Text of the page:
> iteration after user suspend, because revents = 0 and chunk.length = 0. Now,
> because the source is open again, you can set events = POLLIN.
> After that, you are back to normal.
> You can safely assume writer_connected=false during user suspend (you do
> not notice when the writer disconnects if you set events = 0). If the writer
> is still connected after suspend, writer_connected will get set when you read
> the first data. It will cause an unnecessary unsuspend message, but this will
> have no effect because neither the suspend cause nor the state change.
> 
> I would also suggest to use a flag like set_pollin in the comparison, set and 
> reset
> the flag in the appropriate places and explain why in a comment. This is one 
> of
> the situations, where a little bit more code could make the concept clearer. 
> I don't
> mind keeping it as is however, if you think it's not worth the effort.
> 

We will face two main problems if we do something like that:

First problem - we don't know how writer will react to full pipe.
If it open pipe in non-blocking mode, it will get EAGAIN on every
write() while pipe stays full. If it open pipe in blocking mode,
it will just stuck at write() until user unsuspend the source.
I think both behaviors are bad for writer - it should contain a
special code to deal with it.

The second problem is hidden now because I temporary dropped
a part of code that keep frame boundaries. If we drain the pipe
as soon as user resume the source - we'll loose frame boundaries.
Audio stream will be broken for any case except s8/u8 mono.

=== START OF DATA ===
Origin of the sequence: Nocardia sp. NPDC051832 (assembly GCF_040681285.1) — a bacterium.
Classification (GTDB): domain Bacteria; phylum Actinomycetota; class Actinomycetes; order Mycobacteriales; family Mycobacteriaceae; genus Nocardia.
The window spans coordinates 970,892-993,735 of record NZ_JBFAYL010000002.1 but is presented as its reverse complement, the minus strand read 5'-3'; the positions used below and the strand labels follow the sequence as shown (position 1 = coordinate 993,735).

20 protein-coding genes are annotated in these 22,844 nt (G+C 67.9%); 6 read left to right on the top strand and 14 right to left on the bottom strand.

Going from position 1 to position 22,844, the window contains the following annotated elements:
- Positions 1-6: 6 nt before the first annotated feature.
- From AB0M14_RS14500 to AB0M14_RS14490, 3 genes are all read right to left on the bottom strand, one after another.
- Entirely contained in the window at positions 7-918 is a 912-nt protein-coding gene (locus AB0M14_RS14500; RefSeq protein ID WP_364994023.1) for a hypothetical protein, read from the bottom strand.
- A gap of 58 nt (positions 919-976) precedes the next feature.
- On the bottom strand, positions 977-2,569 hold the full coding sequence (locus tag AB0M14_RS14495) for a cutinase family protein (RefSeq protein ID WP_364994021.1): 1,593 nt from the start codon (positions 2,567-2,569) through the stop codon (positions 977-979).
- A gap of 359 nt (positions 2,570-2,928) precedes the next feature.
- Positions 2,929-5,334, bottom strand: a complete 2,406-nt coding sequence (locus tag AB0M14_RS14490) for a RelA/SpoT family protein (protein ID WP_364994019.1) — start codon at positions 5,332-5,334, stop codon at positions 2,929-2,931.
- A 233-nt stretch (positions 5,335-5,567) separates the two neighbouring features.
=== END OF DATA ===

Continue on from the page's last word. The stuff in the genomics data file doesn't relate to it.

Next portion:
Actually we have to read every time while suspended by user and drop
whole chunk except for not completely read last frame, move it to
the head of memchunk and do next read() at position where this frame ends.

BTW, currently pipe-source PA just crashed if I try to write s24le to pipe:

$ cat ~/.config/pulse/default.pa
#!/usr/bin/pulseaudio -nF
load-module module-cli-protocol-unix
load-module module-native-protocol-unix
load-module module-null-source source_name=null
load-module module-pipe-source source_name=src format=s24le
load-module module-null-sink sink_name=dst
load-module module-loopback source=src sink=dst

$ ~/bin/pacat -r -d null --format=s24le > /tmp/music.input

$ ~/bin/pulseaudio -vvv
...
I: [null-sink] module-loopback.c: Adding 66663 usec of silence to queue
I: [null-sink] module-loopback.c: Adding 66663 usec of silence to queue
I: [null-sink] module-loopback.c: Adding 66663 usec of silence to queue
I: [null-sink] module-loopback.c: Adding 66663 usec of silence to queue
I: [null-sink] module-loopback.c: Adding 66663 usec of silence to queue
I: [null-sink] module-loopback.c: Dropping 17976 usec of audio from queue
E: [pipe-source] source-output.c: Assertion 'pa_frame_aligned(chunk->length, 
&o->source->sample_spec)' failed at pulsecore/source-output.c:738, function 
pa_source_output_push(). Aborting.
Aborted (core dumped)
$

I decided to do not open a bug because almost whole pipe-source should
be rewritten, and this is what I'm doing now.

--
Raman